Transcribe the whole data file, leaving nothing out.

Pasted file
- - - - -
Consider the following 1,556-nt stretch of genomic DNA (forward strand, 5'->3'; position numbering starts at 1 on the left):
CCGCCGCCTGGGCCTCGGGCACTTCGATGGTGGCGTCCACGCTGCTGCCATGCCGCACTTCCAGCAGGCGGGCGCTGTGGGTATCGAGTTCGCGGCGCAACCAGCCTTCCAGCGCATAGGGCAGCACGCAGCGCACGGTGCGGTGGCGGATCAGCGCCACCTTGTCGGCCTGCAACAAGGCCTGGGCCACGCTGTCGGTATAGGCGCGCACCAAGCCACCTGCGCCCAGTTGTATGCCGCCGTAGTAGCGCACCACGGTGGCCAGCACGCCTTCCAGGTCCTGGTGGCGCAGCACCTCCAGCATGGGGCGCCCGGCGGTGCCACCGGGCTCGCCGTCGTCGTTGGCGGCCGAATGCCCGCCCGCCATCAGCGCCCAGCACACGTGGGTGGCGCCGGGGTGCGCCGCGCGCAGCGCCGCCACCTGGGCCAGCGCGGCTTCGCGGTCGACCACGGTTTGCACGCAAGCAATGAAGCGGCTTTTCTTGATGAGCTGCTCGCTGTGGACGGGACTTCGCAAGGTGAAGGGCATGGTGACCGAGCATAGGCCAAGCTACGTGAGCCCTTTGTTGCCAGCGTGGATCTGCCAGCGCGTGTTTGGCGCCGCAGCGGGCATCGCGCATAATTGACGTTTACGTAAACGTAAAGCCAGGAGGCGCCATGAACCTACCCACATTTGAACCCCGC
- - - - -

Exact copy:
Consider the following 1,556-nt stretch of genomic DNA (forward strand, 5'->3'; position numbering starts at 1 on the left):
CCGCCGCCTGGGCCTCGGGCACTTCGATGGTGGCGTCCACGCTGCTGCCATGCCGCACTTCCAGCAGGCGGGCGCTGTGGGTATCGAGTTCGCGGCGCAACCAGCCTTCCAGCGCATAGGGCAGCACGCAGCGCACGGTGCGGTGGCGGATCAGCGCCACCTTGTCGGCCTGCAACAAGGCCTGGGCCACGCTGTCGGTATAGGCGCGCACCAAGCCACCTGCGCCCAGTTGTATGCCGCCGTAGTAGCGCACCACGGTGGCCAGCACGCCTTCCAGGTCCTGGTGGCGCAGCACCTCCAGCATGGGGCGCCCGGCGGTGCCACCGGGCTCGCCGTCGTCGTTGGCGGCCGAATGCCCGCCCGCCATCAGCGCCCAGCACACGTGGGTGGCGCCGGGGTGCGCCGCGCGCAGCGCCGCCACCTGGGCCAGCGCGGCTTCGCGGTCGACCACGGTTTGCACGCAAGCAATGAAGCGGCTTTTCTTGATGAGCTGCTCGCTGTGGACGGGACTTCGCAAGGTGAAGGGCATGGTGACCGAGCATAGGCCAAGCTACGTGAGCCCTTTGTTGCCAGCGTGGATCTGCCAGCGCGTGTTTGGCGCCGCAGCGGGCATCGCGCATAATTGACGTTTACGTAAACGTAAAGCCAGGAGGCGCCATGAACCTACCCACATTTGAACCCCGC